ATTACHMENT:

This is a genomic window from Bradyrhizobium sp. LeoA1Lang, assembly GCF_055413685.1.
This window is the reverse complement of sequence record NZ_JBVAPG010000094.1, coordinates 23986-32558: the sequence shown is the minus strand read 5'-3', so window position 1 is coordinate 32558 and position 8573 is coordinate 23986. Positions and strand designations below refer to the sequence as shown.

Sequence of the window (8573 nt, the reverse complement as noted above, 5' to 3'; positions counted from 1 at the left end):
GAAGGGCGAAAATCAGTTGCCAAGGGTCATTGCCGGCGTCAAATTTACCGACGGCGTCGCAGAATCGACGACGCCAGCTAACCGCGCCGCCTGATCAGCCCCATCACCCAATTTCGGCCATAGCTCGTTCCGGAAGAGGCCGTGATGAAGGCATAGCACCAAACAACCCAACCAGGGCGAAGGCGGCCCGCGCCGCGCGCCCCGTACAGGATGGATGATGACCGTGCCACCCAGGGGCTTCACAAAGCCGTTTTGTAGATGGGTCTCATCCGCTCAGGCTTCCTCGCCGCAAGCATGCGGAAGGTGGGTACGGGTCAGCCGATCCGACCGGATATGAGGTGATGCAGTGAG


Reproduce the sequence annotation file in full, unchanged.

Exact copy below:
This is a genomic window from Bradyrhizobium sp. LeoA1Lang, assembly GCF_055413685.1.
This window is the reverse complement of sequence record NZ_JBVAPG010000094.1, coordinates 23986-32558: the sequence shown is the minus strand read 5'-3', so window position 1 is coordinate 32558 and position 8573 is coordinate 23986. Positions and strand designations below refer to the sequence as shown.

Sequence of the window (8573 nt, the reverse complement as noted above, 5' to 3'; positions counted from 1 at the left end):
GAAGGGCGAAAATCAGTTGCCAAGGGTCATTGCCGGCGTCAAATTTACCGACGGCGTCGCAGAATCGACGACGCCAGCTAACCGCGCCGCCTGATCAGCCCCATCACCCAATTTCGGCCATAGCTCGTTCCGGAAGAGGCCGTGATGAAGGCATAGCACCAAACAACCCAACCAGGGCGAAGGCGGCCCGCGCCGCGCGCCCCGTACAGGATGGATGATGACCGTGCCACCCAGGGGCTTCACAAAGCCGTTTTGTAGATGGGTCTCATCCGCTCAGGCTTCCTCGCCGCAAGCATGCGGAAGGTGGGTACGGGTCAGCCGATCCGACCGGATATGAGGTGATGCAGTGAG